Weekend clubbers, pub-crawlers, and late-night restaurant workers know that Mom was right: Breakfast is the most important meal of the day, even if it comes right before bedtime. That's why you'll find them all gathered 'round the tabletops at homey little Grumpy's, where the coffee's hot and the eggs are over easy every Saturday and Sunday morning, from 2 to 4 a.m.
Despite our tendency to act out, we're actually all about tradition. Deep down, we love our mom, we think penny loafers are pretty cute, and we believe that if God had wanted us to have anything other than pepperoni and mushrooms on a pizza, he would have dropped us a note. But all this was before we had Angelo's incredible seafood pizza: sleek lobster-cream sauce, shrimp, crabmeat, satiny leaves of fresh spinach, and a thick layer of melted provolone, all perfectly melded into a rich, buttery blanket and neatly spread on a thick, yeasty, crunchy-chewy crust. Without a doubt, this is the best pizza we have ever tasted. Tradition, you say? What's that?
Forget the effete PB&J. At friendly little Lelolai, they make a two-fisted sandwich just right for tough-guy tastes. Constructed on the bakery's own "pan Criolli," the Cubano is piled high with chunks of freshly roasted pork, thinly sliced ham, Swiss cheese, lettuce, tomato, onion, a touch of mustard, and zesty garlic-infused mayo. Then it's pressed and toasted, panini-style, until the innards are warm, the flavors are blended, and the bread crust is shatteringly crisp. Biting into one of these bad boys is like discovering a whole new continent, one where the food practically stands up and sways to sultry Latino rhythms.
The decor is tidy and functional, but hardly glam. But if homemade pastas and glorious sauces -- silken ravioli, stuffed with lobster and slathered with a tongue-hugging cream sauce; plump cavatelli, tossed with meaty Bolognese and capped with melted cheese; or perfect penne in a bright, summery marinara -- are what get you all excited, Agostino's will rock your Old World.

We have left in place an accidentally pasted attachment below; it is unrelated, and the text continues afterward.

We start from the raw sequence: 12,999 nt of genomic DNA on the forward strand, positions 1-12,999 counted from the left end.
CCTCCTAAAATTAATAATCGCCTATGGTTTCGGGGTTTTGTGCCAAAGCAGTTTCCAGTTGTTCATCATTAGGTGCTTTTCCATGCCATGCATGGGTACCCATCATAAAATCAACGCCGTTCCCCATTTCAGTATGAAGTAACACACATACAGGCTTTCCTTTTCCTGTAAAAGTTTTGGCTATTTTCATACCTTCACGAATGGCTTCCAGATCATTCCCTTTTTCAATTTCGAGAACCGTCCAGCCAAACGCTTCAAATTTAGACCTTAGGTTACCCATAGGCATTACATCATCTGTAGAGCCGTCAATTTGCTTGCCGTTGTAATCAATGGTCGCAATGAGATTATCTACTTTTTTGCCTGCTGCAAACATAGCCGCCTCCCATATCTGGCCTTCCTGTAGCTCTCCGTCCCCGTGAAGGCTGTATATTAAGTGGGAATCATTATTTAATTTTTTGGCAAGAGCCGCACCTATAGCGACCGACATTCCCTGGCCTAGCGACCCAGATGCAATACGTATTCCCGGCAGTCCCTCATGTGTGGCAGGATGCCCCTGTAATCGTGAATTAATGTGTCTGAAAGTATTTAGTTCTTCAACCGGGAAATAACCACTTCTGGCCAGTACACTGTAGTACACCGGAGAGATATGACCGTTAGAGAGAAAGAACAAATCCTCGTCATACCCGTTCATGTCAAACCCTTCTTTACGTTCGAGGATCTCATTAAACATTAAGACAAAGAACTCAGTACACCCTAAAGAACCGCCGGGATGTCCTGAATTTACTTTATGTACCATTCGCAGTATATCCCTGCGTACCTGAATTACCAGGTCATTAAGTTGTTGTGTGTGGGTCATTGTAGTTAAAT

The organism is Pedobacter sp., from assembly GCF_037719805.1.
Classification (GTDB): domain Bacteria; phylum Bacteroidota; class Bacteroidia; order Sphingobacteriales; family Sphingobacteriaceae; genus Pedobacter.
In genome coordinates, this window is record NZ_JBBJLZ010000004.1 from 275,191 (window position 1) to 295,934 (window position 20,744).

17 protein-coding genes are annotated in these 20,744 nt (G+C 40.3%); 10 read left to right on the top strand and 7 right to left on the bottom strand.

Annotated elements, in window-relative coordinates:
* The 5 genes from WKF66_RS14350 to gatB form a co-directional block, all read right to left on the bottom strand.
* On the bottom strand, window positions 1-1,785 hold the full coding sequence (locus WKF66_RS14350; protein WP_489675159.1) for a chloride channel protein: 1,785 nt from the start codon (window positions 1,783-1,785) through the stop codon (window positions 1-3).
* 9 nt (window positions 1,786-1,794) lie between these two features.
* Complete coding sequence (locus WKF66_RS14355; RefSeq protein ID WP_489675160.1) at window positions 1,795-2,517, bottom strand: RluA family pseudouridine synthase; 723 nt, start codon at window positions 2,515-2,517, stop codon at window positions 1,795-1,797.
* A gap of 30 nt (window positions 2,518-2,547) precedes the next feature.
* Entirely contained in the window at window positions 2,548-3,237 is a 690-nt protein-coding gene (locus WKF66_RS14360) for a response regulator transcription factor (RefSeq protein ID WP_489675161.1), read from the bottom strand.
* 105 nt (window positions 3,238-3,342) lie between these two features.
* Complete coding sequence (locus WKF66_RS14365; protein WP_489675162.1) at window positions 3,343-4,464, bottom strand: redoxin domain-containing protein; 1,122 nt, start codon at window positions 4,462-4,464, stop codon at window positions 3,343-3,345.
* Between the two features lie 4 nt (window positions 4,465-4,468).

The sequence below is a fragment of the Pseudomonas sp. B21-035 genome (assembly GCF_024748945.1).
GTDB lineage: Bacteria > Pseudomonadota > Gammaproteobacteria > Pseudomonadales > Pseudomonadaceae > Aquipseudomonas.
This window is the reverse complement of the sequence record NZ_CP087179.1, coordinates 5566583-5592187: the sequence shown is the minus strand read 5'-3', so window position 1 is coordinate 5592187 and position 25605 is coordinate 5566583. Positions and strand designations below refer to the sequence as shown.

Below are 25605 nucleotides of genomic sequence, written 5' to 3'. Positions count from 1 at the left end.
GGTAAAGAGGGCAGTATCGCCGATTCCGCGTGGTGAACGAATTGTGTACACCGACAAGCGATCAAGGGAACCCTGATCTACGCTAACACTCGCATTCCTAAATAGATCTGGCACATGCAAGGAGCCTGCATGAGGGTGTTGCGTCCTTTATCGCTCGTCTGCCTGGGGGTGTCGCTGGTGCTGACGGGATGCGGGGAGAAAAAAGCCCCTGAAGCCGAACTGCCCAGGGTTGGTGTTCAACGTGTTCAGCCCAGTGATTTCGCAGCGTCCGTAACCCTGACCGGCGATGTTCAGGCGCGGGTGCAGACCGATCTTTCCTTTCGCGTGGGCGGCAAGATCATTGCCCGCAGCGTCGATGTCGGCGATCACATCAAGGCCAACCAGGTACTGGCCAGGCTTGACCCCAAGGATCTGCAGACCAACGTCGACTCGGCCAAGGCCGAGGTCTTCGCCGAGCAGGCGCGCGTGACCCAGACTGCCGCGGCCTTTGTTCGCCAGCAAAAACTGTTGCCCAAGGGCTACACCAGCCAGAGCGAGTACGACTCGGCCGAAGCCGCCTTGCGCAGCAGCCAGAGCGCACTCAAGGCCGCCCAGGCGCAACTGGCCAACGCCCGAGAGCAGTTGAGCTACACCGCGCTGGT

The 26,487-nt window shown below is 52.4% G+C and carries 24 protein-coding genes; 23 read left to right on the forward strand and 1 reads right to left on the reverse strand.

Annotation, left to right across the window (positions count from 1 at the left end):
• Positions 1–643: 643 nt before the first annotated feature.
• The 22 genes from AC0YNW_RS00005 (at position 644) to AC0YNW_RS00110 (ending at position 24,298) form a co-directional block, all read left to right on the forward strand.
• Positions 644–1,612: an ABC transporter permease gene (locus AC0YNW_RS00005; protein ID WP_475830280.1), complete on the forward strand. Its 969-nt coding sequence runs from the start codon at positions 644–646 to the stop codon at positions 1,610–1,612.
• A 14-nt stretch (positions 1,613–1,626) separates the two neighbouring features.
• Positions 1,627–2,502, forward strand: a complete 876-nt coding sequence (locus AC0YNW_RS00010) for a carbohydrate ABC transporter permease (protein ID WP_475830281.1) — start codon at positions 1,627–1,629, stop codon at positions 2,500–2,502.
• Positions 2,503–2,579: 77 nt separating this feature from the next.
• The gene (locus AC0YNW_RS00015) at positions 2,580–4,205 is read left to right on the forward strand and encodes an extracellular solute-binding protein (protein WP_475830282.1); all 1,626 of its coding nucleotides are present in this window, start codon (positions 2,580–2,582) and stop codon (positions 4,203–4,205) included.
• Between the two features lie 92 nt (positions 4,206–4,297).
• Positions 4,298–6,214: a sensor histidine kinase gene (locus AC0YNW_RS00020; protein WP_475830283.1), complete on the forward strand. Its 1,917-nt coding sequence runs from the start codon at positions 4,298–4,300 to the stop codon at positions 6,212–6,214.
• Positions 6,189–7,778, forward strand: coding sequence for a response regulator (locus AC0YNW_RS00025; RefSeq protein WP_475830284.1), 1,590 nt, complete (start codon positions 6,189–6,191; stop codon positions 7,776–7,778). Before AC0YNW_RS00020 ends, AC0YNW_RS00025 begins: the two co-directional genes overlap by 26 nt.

You've got your crème brûlée here, your tiramisu there . . . and a town that's still awash in the same old predictable dessert choices. Except for Mise, where chef-owner Jeff Uniatowski has forever captured our sweet tooth with his clever "coffee and doughnuts" -- dense, sweet, fresh-from-the-fryer beignets, drizzled with fruit coulis, and served beside a tall cylinder of creamy espresso-flavored semifreddo. Pair it with a pot of French-press coffee, and let the bliss begin.
If olfaction is the queen of the senses, then the fresh, herbaceous cuisine of Vietnam is fit for royalty. And if fragrance is the key to the subconscious, Tay Do
is a portal to another world. The enormous menu is an atlas of traditional fare, directing culinary travelers to dishes ranging from beef fondue (with lean brisket sliced sheer as silk stockings and cooked tableside in a secret-recipe broth) to broad, soft rice noodles, lightly pan-fried to produce a hint of smokiness, and tossed with shreds of roasted pork, threads of tender-crisp vegetables, and a scattering of savory fried-onion flakes. There are better-looking Vietnamese restaurants in town, but for fine, authentic fare, Tay Do is the best.